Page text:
National ODP Day: We have a chat with Laura Mitchell about the profession | Latest news

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National ODP Day: We have a chat with Laura Mitchell about the profession

To celebrate National ODP day we’ve been having a chat with Laura Mitchell, an ODP and Team Leader of ENT and Cleft Palate Theatres at Nottingham University Hospitals Trust.

She has been a registered ODP for 12 years.

What does your job see you do?

I am responsible for the day-to-day running of a four theatre complex, managing team of 28 staff members.  My other responsibilities include: Managing and investigating internal incidences, buying clinical instruments, clinical audits, benchmarking and recruiting new staff.

What is the role of an ODP?

ODPs are involved in the planning and delivery of perioperative care. 

The majority of ODPs are employed to work within the Operating Theatre setting, however some practitioners work within other environments such as: Clinical/University Education Settings, Intensive Care Units and Emergency Departments.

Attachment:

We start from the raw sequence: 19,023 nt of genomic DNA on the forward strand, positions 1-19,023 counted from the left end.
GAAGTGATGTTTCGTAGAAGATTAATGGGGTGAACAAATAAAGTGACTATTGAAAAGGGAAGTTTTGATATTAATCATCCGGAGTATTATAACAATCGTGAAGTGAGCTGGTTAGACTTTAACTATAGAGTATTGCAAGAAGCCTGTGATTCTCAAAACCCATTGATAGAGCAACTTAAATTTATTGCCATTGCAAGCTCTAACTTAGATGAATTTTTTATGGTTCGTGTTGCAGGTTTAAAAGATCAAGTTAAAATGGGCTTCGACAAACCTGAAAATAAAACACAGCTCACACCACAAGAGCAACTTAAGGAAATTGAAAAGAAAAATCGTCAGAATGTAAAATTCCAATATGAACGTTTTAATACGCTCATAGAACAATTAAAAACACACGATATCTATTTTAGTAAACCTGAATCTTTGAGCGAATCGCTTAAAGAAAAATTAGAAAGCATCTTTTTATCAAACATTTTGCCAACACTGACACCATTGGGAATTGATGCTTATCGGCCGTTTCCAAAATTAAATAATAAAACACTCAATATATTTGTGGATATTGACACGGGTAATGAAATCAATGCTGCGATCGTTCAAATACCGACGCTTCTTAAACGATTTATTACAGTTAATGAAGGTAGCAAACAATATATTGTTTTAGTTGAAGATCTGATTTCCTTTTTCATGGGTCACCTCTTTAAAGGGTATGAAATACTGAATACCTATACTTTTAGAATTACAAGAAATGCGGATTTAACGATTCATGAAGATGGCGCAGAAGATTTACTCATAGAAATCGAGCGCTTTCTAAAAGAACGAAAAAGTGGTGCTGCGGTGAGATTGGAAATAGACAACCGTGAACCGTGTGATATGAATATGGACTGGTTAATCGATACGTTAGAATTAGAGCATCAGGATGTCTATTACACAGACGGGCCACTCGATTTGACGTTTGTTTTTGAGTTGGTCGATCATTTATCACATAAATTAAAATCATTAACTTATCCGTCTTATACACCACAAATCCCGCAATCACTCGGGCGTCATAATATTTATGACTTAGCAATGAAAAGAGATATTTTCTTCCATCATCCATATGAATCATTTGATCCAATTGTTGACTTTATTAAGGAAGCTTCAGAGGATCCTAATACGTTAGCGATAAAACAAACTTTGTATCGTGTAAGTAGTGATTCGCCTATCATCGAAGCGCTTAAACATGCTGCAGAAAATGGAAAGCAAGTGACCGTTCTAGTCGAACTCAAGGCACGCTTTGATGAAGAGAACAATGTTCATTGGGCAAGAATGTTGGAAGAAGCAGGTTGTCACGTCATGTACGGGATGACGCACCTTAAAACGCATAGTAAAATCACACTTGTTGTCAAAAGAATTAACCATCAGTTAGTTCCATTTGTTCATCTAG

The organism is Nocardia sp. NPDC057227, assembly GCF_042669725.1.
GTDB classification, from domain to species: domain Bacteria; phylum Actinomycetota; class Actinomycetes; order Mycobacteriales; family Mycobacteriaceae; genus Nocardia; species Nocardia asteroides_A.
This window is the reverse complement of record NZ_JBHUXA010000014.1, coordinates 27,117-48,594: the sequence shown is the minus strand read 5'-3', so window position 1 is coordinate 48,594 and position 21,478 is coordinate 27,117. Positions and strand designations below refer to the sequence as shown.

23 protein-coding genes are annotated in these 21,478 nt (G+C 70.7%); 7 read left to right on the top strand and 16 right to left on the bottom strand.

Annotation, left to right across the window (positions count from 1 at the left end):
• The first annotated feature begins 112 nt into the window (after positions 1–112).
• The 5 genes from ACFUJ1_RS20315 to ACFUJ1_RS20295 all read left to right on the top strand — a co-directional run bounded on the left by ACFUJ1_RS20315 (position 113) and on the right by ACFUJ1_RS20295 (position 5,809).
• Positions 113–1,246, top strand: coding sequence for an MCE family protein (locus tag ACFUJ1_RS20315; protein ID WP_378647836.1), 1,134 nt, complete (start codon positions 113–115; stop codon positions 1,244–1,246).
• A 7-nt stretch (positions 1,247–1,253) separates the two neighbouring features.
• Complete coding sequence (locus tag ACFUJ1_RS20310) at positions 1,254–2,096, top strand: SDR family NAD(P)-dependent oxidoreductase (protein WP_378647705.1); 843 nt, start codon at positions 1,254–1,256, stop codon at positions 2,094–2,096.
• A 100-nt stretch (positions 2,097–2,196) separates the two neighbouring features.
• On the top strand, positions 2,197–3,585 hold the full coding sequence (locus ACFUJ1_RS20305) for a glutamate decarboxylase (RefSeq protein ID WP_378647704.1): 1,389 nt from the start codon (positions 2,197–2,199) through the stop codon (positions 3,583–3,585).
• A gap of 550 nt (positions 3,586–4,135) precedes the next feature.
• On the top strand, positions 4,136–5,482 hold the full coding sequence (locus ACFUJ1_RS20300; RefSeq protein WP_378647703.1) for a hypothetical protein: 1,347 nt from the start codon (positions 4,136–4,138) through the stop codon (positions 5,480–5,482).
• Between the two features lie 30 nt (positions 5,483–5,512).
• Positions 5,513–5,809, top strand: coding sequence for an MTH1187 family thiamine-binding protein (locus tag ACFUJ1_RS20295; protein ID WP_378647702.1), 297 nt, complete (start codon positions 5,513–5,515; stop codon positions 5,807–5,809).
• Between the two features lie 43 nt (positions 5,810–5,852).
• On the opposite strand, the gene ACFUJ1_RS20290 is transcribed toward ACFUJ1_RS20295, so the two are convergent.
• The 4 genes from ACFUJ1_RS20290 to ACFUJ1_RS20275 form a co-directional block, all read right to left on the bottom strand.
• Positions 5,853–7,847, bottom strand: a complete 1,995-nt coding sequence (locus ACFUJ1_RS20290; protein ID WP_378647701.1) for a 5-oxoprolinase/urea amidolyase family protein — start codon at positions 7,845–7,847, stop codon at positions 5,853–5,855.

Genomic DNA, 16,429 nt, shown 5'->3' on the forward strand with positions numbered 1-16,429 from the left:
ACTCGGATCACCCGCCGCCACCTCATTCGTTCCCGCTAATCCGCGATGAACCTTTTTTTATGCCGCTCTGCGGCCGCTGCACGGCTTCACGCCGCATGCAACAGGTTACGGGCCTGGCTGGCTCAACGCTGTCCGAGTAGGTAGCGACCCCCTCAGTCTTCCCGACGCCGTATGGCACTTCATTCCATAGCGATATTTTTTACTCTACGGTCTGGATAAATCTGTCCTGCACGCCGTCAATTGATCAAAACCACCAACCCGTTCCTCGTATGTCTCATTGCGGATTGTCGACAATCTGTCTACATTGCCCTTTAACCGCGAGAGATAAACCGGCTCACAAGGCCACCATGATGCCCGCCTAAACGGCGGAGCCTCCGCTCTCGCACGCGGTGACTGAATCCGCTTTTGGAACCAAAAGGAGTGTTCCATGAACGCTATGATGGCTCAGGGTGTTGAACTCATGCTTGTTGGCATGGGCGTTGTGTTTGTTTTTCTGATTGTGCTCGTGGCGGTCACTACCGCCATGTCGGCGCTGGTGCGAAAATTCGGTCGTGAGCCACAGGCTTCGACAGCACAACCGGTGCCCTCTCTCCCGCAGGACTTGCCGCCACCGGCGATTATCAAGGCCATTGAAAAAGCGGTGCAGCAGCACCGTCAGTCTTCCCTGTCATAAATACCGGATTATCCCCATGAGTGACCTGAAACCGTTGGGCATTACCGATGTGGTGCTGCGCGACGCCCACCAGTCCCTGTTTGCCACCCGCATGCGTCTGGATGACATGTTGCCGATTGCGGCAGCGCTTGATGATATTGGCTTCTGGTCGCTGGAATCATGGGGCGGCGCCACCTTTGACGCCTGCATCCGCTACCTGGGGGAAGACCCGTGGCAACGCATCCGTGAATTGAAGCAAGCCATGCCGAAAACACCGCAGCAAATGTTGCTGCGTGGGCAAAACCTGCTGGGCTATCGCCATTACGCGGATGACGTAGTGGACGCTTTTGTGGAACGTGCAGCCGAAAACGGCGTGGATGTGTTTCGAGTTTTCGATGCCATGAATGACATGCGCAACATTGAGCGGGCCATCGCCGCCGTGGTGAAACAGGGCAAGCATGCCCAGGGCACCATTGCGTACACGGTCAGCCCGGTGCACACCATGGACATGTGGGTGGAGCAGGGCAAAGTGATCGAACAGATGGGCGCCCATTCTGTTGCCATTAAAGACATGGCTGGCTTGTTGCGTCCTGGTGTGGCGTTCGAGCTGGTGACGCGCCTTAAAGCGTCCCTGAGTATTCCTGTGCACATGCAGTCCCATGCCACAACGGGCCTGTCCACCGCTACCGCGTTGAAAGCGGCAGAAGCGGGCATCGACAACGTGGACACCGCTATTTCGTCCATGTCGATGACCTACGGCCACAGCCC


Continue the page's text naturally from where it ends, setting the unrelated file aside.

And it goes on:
ODPs generally work as part of a larger multidisciplinary team which includes Anaesthetists, Surgeons, Nurses, Radiographers, Theatre Assistant Practitioners and Theatre Support Workers. 

Anaesthetic ODPs are often described as the “Robin” to the anaesthetist “Batman” as they work in tandem to provide and maintain safe airway support in various clinical areas.     

Surgical ODPs are responsible for the instruments, swabs and consumables and any other equipment that is required throughout an operation.  The Surgical ODP is accountable for all items used throughout the surgery ensuring that nothing is missing or left inside the patient.

Recovery ODPs are responsible for the patient condition following surgery.

ODPs are developing as a profession and are achieving additional higher academic qualifications to enable extended clinical roles such as the Surgical First Assistant and Non -Physician Anaesthetic Practitioner Training.

Have you always wanted to work in healthcare?

I always knew that I wanted to help people from a young age.  As a child I enjoyed playing nurses and teachers and I left school wanted to become a psychiatric nurse, but sadly it wasn’t the profession for me.  I was lucky enough to have completed an introduction to counselling course and a British Sign Language qualification which has come into good use within my current role. 

How did you get into your job?

I started working for Derby General Hospital as a Theatre Support Worker  for around 18 months, when I was a single parent looking to return to the NHS for a stable career.  I loved the theatre environment and I knew that I wanted to progress to become a registered staff member. I was encouraged by my colleagues to apply for my Dip HE in Operating Department Practice, which I did via Leicester University with placements based at the QMC.

What are some of your favourite things about your job?